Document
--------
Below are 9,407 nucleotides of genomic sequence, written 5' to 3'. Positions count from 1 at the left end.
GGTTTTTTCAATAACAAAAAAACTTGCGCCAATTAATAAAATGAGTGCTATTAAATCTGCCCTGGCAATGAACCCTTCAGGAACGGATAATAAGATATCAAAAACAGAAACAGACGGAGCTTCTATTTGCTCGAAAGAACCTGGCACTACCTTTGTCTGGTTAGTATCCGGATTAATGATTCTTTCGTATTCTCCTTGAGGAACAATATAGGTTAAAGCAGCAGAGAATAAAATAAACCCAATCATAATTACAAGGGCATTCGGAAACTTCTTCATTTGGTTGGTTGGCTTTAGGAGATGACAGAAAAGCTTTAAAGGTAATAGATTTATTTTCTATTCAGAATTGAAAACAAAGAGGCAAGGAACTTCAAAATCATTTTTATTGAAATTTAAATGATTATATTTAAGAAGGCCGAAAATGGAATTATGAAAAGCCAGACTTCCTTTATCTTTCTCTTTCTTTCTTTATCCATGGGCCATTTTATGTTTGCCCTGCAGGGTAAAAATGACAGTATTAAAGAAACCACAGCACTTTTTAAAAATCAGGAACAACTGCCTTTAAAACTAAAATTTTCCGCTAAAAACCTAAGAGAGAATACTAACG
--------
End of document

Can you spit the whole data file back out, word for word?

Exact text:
Below are 9,407 nucleotides of genomic sequence, written 5' to 3'. Positions count from 1 at the left end.
GGTTTTTTCAATAACAAAAAAACTTGCGCCAATTAATAAAATGAGTGCTATTAAATCTGCCCTGGCAATGAACCCTTCAGGAACGGATAATAAGATATCAAAAACAGAAACAGACGGAGCTTCTATTTGCTCGAAAGAACCTGGCACTACCTTTGTCTGGTTAGTATCCGGATTAATGATTCTTTCGTATTCTCCTTGAGGAACAATATAGGTTAAAGCAGCAGAGAATAAAATAAACCCAATCATAATTACAAGGGCATTCGGAAACTTCTTCATTTGGTTGGTTGGCTTTAGGAGATGACAGAAAAGCTTTAAAGGTAATAGATTTATTTTCTATTCAGAATTGAAAACAAAGAGGCAAGGAACTTCAAAATCATTTTTATTGAAATTTAAATGATTATATTTAAGAAGGCCGAAAATGGAATTATGAAAAGCCAGACTTCCTTTATCTTTCTCTTTCTTTCTTTATCCATGGGCCATTTTATGTTTGCCCTGCAGGGTAAAAATGACAGTATTAAAGAAACCACAGCACTTTTTAAAAATCAGGAACAACTGCCTTTAAAACTAAAATTTTCCGCTAAAAACCTAAGAGAGAATACTAACG